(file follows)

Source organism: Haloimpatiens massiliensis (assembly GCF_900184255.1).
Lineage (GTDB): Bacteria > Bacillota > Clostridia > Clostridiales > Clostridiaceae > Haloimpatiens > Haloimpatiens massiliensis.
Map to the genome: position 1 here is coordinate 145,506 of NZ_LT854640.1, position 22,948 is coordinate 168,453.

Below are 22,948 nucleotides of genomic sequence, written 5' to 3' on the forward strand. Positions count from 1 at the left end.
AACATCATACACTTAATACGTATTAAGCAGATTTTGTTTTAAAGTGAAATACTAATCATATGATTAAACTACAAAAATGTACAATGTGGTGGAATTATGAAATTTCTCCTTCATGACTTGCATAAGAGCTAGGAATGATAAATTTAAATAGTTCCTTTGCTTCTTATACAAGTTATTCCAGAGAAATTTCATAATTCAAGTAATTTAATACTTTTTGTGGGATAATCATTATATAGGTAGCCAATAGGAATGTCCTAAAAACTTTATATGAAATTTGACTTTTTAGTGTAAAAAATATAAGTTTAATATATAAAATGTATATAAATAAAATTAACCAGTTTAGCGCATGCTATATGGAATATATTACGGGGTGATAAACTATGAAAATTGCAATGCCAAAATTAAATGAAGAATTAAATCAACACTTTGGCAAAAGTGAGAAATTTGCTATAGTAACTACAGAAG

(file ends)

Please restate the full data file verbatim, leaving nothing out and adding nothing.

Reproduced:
Source organism: Haloimpatiens massiliensis (assembly GCF_900184255.1).
Lineage (GTDB): Bacteria > Bacillota > Clostridia > Clostridiales > Clostridiaceae > Haloimpatiens > Haloimpatiens massiliensis.
Map to the genome: position 1 here is coordinate 145,506 of NZ_LT854640.1, position 22,948 is coordinate 168,453.

Below are 22,948 nucleotides of genomic sequence, written 5' to 3' on the forward strand. Positions count from 1 at the left end.
AACATCATACACTTAATACGTATTAAGCAGATTTTGTTTTAAAGTGAAATACTAATCATATGATTAAACTACAAAAATGTACAATGTGGTGGAATTATGAAATTTCTCCTTCATGACTTGCATAAGAGCTAGGAATGATAAATTTAAATAGTTCCTTTGCTTCTTATACAAGTTATTCCAGAGAAATTTCATAATTCAAGTAATTTAATACTTTTTGTGGGATAATCATTATATAGGTAGCCAATAGGAATGTCCTAAAAACTTTATATGAAATTTGACTTTTTAGTGTAAAAAATATAAGTTTAATATATAAAATGTATATAAATAAAATTAACCAGTTTAGCGCATGCTATATGGAATATATTACGGGGTGATAAACTATGAAAATTGCAATGCCAAAATTAAATGAAGAATTAAATCAACACTTTGGCAAAAGTGAGAAATTTGCTATAGTAACTACAGAAG